No maps were drawn for this volume. The few provided do not provide information useful to the reader such as the location of “MiG Alley” (no luck looking on Google Earth), nor indicate where aircraft carriers operated. There is minimal tabular data although orders of battle, rotations of Soviet air units and UN aircraft carriers, airfields and weather would have benefitted from such treatment.
The book is well illustrated, with some 250 photographs, black and white and color, many reproduced large size on quality paper. Some are likely to be familiar to the reader, such as those from US sources; others (Soviet gun camera photographs) are less familiar.
An appendix lists all the aces credited with the canonical five or more air-to-air victories, but the book does not present many metrics of this air war, especially numbers and types of aircraft lost and claimed shot down. The US Air-Force claimed an air-to-air victory ratio of 14-1, but, in reality, against experienced Soviet MiG-15 pilots, they had to fight hard to break even; a fact that, the author points out, was known at the time. That did not make it into the official history. How many MiG-15s did the US Air Force claim? How many F-86 Sabres did the Soviets claim? How many F-86s were lost, to MiGs and to other causes (a percentage of which would have proven to be MiGs)? Even though some metrics may never appear (such as the operational losses of the Chinese and North Korean pilots rushed into flying second-hand MiGs) and few will line up, avoiding the issue means an incomplete narrative.
The RAF, the author’s secondary subject, spent 1950-53 trying to rebuild, short of resources and with their aircraft industry lagging. The only RAF squadrons to fire their guns in anger were those flying Sunderland flying boats, sinking floating mines (metrics about this effort, as with that of their US Navy allies, are absent). The RAF had to ask the US for F-86s and B-29 bombers to hold the line in Europe in place of US units in Korea; they arrived after the shooting stopped. An appendix lists RAF/RCAF aircrew that saw combat with US and Australian squadrons in Korea but does not discuss their experiences or what their use meant to the different services involved.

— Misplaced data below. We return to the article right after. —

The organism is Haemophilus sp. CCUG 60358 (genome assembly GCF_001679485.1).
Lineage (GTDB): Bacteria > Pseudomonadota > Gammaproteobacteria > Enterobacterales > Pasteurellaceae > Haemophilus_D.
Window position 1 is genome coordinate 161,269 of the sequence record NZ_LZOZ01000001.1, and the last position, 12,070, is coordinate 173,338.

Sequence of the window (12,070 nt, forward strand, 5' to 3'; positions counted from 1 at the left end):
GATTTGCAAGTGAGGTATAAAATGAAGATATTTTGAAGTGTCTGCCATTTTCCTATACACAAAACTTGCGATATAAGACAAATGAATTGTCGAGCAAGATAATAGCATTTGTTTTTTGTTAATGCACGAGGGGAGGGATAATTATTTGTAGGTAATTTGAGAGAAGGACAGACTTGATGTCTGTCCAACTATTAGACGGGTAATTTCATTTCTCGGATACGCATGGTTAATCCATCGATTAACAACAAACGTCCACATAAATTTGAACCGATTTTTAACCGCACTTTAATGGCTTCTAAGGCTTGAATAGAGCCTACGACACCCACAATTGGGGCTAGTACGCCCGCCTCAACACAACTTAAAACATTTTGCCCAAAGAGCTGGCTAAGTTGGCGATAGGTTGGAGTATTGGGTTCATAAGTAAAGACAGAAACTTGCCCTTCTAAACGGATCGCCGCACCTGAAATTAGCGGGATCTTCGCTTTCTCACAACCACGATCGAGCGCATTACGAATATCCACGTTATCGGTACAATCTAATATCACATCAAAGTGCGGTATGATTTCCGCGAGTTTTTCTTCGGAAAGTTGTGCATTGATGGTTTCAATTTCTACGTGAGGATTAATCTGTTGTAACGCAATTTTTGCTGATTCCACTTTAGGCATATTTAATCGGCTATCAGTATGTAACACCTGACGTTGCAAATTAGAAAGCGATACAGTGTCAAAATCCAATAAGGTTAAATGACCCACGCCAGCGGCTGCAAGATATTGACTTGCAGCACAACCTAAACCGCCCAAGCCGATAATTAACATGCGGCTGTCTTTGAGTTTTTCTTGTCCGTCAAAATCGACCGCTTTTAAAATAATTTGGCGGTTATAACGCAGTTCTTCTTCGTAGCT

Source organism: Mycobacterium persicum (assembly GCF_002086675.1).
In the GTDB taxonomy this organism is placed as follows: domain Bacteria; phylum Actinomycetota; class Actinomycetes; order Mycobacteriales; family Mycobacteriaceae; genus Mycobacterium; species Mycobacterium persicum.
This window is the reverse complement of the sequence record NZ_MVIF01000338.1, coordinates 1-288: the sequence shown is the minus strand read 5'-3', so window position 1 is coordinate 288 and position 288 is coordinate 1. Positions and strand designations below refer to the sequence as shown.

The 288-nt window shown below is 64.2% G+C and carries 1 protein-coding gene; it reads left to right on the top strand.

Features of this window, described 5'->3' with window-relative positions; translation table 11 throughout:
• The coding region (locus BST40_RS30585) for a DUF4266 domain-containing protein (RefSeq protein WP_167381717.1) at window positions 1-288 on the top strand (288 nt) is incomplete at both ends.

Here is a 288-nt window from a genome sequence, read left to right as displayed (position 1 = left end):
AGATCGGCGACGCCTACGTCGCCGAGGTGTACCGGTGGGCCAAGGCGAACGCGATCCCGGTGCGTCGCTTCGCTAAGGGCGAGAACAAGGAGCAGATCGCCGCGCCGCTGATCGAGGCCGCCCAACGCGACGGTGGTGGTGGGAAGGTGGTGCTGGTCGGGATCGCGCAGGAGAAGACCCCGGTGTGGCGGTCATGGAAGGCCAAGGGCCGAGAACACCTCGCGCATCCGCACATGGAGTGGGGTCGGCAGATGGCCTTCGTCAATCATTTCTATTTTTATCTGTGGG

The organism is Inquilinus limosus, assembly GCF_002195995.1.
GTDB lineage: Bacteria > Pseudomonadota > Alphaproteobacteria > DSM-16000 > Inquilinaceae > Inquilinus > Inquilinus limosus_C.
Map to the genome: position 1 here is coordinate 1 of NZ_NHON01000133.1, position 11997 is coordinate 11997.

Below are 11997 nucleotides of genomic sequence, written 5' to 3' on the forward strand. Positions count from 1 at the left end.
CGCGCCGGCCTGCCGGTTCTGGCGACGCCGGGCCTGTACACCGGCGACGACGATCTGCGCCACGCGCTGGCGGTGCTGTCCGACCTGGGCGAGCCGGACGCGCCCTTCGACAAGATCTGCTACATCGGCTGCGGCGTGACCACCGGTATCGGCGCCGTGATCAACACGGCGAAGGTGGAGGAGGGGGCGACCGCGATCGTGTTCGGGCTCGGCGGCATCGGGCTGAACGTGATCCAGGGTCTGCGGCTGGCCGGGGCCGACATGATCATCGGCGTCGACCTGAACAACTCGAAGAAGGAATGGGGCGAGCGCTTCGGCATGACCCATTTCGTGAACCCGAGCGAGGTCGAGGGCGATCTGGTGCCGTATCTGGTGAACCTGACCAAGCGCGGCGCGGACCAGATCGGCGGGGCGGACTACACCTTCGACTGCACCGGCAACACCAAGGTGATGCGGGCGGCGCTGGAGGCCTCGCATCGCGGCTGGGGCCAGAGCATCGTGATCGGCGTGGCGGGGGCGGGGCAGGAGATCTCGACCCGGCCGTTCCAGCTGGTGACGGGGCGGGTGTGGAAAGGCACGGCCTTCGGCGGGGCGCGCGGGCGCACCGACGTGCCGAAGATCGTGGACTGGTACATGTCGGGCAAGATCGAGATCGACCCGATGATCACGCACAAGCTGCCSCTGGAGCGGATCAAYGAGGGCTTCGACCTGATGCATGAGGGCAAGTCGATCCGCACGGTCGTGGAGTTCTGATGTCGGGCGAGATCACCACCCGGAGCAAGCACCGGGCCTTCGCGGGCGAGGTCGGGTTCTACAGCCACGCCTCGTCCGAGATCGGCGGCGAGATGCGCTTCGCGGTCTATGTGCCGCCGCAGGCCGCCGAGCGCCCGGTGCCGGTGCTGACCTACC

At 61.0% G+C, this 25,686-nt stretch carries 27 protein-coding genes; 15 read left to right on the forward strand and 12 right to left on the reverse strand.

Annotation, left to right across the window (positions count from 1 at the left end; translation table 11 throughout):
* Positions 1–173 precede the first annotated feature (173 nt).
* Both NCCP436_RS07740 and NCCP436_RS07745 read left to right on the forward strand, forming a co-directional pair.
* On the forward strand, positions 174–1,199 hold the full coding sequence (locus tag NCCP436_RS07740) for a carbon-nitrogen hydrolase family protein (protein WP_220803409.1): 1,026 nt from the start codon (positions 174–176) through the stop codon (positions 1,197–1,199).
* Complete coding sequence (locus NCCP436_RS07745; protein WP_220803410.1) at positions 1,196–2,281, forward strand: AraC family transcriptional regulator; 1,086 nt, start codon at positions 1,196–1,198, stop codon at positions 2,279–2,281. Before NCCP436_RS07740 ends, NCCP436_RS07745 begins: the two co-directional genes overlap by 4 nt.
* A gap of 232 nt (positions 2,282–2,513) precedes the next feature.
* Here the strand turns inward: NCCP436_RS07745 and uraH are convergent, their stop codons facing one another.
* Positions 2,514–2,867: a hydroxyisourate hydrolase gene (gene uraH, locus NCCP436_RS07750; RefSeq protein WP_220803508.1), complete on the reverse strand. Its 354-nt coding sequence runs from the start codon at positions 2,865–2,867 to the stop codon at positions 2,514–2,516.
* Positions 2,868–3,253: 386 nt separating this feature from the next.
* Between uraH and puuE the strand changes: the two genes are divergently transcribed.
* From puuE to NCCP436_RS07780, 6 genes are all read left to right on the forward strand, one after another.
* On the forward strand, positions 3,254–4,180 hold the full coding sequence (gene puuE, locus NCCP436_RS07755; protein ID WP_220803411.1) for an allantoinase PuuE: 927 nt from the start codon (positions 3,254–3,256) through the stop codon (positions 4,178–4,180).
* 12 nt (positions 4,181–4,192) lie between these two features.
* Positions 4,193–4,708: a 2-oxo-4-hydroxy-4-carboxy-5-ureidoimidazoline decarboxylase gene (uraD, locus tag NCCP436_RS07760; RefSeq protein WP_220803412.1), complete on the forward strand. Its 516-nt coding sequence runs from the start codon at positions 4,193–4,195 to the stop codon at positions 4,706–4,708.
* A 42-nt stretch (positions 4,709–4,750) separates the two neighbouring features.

The author did provide the account with a secondary focus on the RAF he promised. But this required narrowing the focus and limiting context and analysis. The limited sourcing and bibliography, failure to come to grips with the competing metrics or the thin provision of maps and tables, together, did not contribute to accomplishing this mission.
Our Reviewer: David Isby’s writings on current and historical airpower include The Decisive Duel: Spitfire vs. 109 (London: Little Brown, 2012) and Fighter Combat in the Jet Age (London: Harper Collins, 1997) and articles for Air International, Air Forces Monthly and other magazines. A veteran historian, defense analyst, and war game designer, Isby has quite a number of other books, articles, and games to his credit covering the Second World War, the military institutions of the Soviet Union, and military aviation in general. During the Soviet-Afghan War he observed the fighting on the front lines, and he is the author of Afghanistan: Graveyard of Empires: A New History of the Borderland (New York: Pegasus, 2011). His previous reviews include A Military History of Afghanistan, The Elite: The A–Z of Modern Special Operations Forces, Taranto and Naval Air Warfare in the Mediterranean, and Airpower in the War against ISIS.